Sunday, August 28, 2011

Backyard Collective takes on some great projects in Eldorado Canyon

If you have made it to Eldo in the past few days, you may have seen some dramatic improvements. A huge turnout in volunteers from area outdoor companies took on numerous projects in the state park. This was part of an event called Backyard Collective, put on by the Conservation Alliance. The Colorado Mountain Club, a multi-year Grantee, had two volunteer leaders, and assisted with the event. Osprey Packs, American Recreation Products, Inc., Backpackers Pantry, Outdoor Industry Association, La Sportiva, Nite Ize and Scarpa were all sponsors of the 3rd annual Boulder Backyard Collective. Ranger Steve Muehlhauser did an incredible job organizing, directing, and supporting the different groups working in the park.



New Streamside Trail Surface
With over 100 volunteers from these companies as well as Sea to Summit, Leisure Trends, Kelty, and more (I don't have a list), there was a lot accomplished. There was ongoing work with a slope stabilization project up on West Redgarden, just below Darkness til Dawn (essentially stabilizing this platform from rolling down to the creek!). The main picnic area had numerous "Beautification" projects completed, including tree planting. The Fowler, Streamside, and lower parking area trails were all improved and cleaned up. Burdock, an invasive species was cleaned up in many areas. All in all, there were probably over 700 hours of focused work completed - and there are some great results.



Both morning and afternoon, I volunteered to lead groups working on smoothing and resurfacing the Streamside trail, in it's ADA section below the Whale's Tail. I had great turnout, but it may have been because Steve named my group the "crusher", which totally attracts the competitive set in the outdoor industry. In the morning, the entire Backpacker's Pantry team carried most of the crusher fines across the bridge and made huge progress in resurfacing the first two-thirds of the trail. The afternoon had Sea to Summit, La Sportiva,

Thursday, August 4, 2011

Cool approach to the Fifth Flatiron


A few evenings back, I wanted some fresh air in the Flatirons, so I combined some familiar scrambles and climbing into a nice outing. This is simply one random example of the hundreds of cool outings where we can hit several formations in a row. While I enjoy the standard routes in the Flatirons, the "link-up" days are pretty sweet. There are many areas in the Flatirons where we are able to combine several formations, and actually spend more time on the rock than hiking.

For this workout, I used the Mesa Trail and some old quarry trails to access the East Face of the  Regency. Descending the west side of the Regency puts you at the base of the East Face of the Royal Arch. From the Royal Arch, you are at a logical location to begin the East Face South Side route on the Fifth Flatiron. The combination of the first two formations makes for a really nice scramble approach to the Fifth, and avoids the "out and back" hiking of the Royal Arch Trail. As you can see from the image/gadget, it is nearly a straight line from start to finish.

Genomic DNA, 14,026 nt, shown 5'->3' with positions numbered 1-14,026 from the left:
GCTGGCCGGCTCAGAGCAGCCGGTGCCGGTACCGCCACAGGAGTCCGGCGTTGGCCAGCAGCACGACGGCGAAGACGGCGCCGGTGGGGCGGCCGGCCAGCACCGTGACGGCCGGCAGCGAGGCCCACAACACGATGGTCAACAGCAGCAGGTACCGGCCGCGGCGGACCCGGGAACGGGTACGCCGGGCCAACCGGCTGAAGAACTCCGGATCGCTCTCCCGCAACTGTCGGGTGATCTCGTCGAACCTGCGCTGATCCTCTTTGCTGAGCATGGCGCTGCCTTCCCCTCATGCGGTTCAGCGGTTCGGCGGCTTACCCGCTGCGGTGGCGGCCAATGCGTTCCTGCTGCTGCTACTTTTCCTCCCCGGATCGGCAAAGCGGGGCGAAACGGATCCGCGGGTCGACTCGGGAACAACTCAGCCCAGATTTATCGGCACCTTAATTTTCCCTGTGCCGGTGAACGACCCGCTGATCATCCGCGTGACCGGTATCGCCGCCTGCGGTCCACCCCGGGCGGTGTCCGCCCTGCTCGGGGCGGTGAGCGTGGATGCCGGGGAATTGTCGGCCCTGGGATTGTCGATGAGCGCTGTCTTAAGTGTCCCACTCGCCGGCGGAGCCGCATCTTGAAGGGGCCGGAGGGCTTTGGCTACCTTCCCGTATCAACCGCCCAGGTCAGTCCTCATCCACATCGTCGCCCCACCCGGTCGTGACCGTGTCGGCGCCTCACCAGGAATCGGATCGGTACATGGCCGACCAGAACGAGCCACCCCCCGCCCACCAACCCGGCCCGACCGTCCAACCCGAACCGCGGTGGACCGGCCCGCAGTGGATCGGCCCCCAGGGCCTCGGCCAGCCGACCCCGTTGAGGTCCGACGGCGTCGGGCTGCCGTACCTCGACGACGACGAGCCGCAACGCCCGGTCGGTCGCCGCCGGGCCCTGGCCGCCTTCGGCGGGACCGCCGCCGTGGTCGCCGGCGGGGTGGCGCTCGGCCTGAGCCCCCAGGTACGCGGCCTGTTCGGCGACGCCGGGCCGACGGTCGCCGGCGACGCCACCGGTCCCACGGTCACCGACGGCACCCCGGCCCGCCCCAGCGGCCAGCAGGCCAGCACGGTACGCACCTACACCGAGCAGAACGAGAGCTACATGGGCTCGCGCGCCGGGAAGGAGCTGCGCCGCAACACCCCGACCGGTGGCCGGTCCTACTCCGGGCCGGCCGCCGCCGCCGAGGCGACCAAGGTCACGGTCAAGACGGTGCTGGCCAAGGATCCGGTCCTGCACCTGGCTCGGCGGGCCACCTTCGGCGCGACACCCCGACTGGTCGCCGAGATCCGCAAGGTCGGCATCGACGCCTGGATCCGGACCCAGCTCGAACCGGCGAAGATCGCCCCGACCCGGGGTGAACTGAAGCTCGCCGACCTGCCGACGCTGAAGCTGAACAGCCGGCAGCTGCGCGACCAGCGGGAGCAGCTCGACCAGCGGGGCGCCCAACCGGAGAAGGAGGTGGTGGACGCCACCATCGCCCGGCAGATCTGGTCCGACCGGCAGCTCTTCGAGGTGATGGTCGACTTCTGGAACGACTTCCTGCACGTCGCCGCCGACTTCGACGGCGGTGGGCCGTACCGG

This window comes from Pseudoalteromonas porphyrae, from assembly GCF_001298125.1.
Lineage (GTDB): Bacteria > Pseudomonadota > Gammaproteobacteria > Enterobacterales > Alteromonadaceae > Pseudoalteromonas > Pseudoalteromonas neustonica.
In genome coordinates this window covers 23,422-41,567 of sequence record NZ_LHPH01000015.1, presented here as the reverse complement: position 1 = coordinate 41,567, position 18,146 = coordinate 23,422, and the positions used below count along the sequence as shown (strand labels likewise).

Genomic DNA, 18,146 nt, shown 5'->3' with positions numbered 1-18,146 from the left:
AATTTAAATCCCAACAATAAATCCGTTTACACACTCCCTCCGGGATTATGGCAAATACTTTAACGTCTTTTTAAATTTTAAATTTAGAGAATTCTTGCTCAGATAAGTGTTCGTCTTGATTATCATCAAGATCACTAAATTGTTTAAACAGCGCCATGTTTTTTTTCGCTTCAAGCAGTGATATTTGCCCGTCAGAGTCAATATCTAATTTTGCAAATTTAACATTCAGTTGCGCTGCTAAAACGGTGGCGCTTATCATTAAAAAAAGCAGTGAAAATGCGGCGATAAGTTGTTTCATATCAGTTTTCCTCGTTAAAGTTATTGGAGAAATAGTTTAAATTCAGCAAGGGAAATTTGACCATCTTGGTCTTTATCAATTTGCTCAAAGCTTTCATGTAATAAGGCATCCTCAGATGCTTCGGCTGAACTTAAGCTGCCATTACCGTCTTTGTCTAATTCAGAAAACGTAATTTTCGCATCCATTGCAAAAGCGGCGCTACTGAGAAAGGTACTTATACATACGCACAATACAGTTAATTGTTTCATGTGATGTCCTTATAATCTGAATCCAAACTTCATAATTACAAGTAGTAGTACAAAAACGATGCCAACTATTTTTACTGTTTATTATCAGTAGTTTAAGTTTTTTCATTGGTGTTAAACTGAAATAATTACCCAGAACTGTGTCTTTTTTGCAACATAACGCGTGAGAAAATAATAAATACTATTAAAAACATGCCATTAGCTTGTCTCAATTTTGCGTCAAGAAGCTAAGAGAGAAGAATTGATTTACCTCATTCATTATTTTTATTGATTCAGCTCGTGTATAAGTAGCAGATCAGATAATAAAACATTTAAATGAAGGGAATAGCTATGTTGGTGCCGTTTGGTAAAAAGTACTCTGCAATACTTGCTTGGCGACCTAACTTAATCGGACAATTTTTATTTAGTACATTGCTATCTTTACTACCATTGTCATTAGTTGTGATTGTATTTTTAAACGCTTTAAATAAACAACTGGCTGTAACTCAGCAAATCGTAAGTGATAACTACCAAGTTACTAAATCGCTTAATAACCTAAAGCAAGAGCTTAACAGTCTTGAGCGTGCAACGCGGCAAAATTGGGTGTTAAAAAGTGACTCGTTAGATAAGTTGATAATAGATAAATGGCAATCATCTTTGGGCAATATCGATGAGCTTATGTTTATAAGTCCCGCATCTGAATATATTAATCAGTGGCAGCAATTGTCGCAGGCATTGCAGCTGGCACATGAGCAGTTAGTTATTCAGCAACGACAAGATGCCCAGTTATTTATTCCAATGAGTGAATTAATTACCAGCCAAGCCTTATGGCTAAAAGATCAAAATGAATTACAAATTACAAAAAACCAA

Looking at the huge amount of rock in the Flatirons gives a good idea of how many possible link-ups are out there. Familiarity with the routes, trails, descent trails, and tricks yields a lifetime of unique scrambles and climbs.
Panorama from Fifth Flatiron summit - looking down to the Third Flatiron and Boulder
The formations and climbs:
The Regency features the 3rd class route, "El Camino". But honestly, as a climber, there is no "logical" route on the Regency. Rather it seems to trend from 3rd class on the right (north)

Monday, August 1, 2011

Discipline and excellence

"Excellence is an art won by training and habituation: we do not act rightly because we have virtue or excellence, but we rather have these because we have acted rightly; 'these virtues are formed in man by his doing the actions'; we are what we repeatedly do. Excellence, then, is not an act but a habit: 'the good of man is a working of the soul in the way of excellence in a complete life... for as it is not one swallow or one fine day that makes a spring, so it is not one day or a short time that makes a man blessed and happy'" -Will Durant, The Story of Philosophy: The Lives and Opinions of the World's Greatest Philosophers (inner quotations are from Aristotle's Nicomachean Ethics)*


*this is often misattributed, but succinctly, as Aristotle's own: "We are what we repeatedly do. Excellence, then, is not an act, but a habit."


Those who truly excel in an activity tend to excel in life. Practice with discipline. Train with discipline. Live with discipline.


simple hard work - Guanacos Route, Aconcagua
Discipline does not mean "showing up for the game". It means showing up for the game and doing what you need to do, not what you want to do. It means that you can correct your own errors. It means that you act with an understanding of the cost and benefit. It means that thought has been put into your actions. It means that we are honest with ourselves on many levels.


Achieving higher levels of discipline can be incredibly easy or it can be painfully difficult. It seems easiest when we have truly identified what we want. Then the behaviors necessary to achieve our goals